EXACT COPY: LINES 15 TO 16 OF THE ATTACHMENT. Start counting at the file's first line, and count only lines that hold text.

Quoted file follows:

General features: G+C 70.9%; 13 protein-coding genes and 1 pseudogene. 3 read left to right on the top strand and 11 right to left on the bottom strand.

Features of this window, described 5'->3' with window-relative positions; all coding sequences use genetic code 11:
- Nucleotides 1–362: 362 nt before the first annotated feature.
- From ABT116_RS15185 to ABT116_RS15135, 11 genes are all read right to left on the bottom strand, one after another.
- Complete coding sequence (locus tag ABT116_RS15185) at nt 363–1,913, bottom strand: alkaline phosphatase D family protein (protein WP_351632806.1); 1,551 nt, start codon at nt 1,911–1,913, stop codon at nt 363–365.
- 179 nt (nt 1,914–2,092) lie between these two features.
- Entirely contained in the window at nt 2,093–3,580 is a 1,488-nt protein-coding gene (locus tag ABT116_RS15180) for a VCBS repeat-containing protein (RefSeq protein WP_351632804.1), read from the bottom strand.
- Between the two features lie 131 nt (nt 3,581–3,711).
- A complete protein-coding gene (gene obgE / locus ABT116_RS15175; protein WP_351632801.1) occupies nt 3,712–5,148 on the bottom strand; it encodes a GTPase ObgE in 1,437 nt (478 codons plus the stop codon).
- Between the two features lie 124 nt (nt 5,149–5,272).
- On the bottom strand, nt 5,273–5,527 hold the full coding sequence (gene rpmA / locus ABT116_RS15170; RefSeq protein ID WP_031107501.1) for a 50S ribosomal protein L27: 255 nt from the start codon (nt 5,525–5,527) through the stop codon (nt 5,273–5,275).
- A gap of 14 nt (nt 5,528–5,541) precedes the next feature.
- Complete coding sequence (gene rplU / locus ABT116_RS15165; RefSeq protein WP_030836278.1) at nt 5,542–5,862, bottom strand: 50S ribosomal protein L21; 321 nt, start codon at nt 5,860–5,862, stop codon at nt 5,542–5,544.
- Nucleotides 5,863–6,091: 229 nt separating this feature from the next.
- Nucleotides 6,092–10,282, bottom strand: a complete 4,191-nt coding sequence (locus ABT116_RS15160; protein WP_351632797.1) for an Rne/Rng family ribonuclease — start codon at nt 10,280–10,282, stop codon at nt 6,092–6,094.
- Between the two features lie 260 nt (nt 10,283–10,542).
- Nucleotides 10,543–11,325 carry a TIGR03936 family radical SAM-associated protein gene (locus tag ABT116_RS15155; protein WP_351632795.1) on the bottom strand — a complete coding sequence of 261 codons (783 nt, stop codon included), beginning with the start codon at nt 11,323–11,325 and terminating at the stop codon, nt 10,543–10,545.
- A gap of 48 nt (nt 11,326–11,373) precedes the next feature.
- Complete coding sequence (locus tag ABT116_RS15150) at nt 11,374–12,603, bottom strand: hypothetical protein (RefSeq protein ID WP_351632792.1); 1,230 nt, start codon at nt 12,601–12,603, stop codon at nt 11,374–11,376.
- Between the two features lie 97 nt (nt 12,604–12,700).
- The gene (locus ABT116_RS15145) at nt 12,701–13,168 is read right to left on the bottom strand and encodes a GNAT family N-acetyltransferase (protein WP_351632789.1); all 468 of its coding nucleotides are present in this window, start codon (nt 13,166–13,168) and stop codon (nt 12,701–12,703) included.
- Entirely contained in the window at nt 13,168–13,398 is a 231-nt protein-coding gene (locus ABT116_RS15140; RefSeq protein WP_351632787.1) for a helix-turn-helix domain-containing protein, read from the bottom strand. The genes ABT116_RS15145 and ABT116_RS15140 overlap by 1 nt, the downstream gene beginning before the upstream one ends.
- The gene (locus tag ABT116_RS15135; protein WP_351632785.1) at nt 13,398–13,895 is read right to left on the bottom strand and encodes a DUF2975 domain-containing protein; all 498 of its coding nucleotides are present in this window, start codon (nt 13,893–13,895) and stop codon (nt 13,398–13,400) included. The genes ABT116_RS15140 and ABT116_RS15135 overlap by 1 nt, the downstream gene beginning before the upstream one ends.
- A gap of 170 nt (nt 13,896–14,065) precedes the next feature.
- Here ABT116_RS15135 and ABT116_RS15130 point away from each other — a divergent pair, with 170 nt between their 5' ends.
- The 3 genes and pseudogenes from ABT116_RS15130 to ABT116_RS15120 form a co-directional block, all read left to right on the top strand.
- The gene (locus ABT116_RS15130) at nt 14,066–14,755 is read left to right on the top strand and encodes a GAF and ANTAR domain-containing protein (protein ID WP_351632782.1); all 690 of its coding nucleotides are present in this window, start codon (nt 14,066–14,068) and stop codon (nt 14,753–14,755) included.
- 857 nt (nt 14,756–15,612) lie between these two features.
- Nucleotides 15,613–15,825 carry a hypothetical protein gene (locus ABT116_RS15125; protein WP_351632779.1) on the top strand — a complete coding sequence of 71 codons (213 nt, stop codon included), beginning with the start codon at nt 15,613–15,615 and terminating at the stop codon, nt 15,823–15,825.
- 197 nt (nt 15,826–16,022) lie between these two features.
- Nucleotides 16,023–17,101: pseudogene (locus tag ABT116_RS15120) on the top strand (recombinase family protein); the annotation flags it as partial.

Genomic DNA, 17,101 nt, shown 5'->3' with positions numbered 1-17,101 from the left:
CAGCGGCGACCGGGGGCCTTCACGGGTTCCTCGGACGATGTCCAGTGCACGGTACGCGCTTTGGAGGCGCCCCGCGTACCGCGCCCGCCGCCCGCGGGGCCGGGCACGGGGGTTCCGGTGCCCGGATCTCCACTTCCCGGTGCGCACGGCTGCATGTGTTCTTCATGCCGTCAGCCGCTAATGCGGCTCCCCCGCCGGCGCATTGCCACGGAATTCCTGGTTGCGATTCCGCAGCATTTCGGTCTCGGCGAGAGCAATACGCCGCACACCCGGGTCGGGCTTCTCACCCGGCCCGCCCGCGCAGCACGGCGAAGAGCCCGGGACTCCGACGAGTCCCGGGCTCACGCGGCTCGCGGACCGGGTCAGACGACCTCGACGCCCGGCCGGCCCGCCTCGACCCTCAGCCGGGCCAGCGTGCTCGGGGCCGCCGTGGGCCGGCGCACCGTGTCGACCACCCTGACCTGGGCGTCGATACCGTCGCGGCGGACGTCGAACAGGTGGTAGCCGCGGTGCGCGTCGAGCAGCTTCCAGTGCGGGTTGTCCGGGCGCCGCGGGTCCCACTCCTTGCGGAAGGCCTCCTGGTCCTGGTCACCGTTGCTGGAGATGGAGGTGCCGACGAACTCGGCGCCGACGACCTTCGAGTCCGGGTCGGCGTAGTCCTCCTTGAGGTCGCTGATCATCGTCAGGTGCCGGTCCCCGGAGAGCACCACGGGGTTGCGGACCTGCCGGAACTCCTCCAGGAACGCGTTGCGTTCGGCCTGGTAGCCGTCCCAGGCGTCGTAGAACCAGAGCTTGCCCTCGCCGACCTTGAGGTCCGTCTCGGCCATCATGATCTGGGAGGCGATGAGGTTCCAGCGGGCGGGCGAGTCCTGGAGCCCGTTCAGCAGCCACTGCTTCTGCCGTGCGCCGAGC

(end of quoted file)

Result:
- Nucleotides 6,092–10,282, bottom strand: a complete 4,191-nt coding sequence (locus ABT116_RS15160; protein WP_351632797.1) for an Rne/Rng family ribonuclease — start codon at nt 10,280–10,282, stop codon at nt 6,092–6,094.
- Between the two features lie 260 nt (nt 10,283–10,542).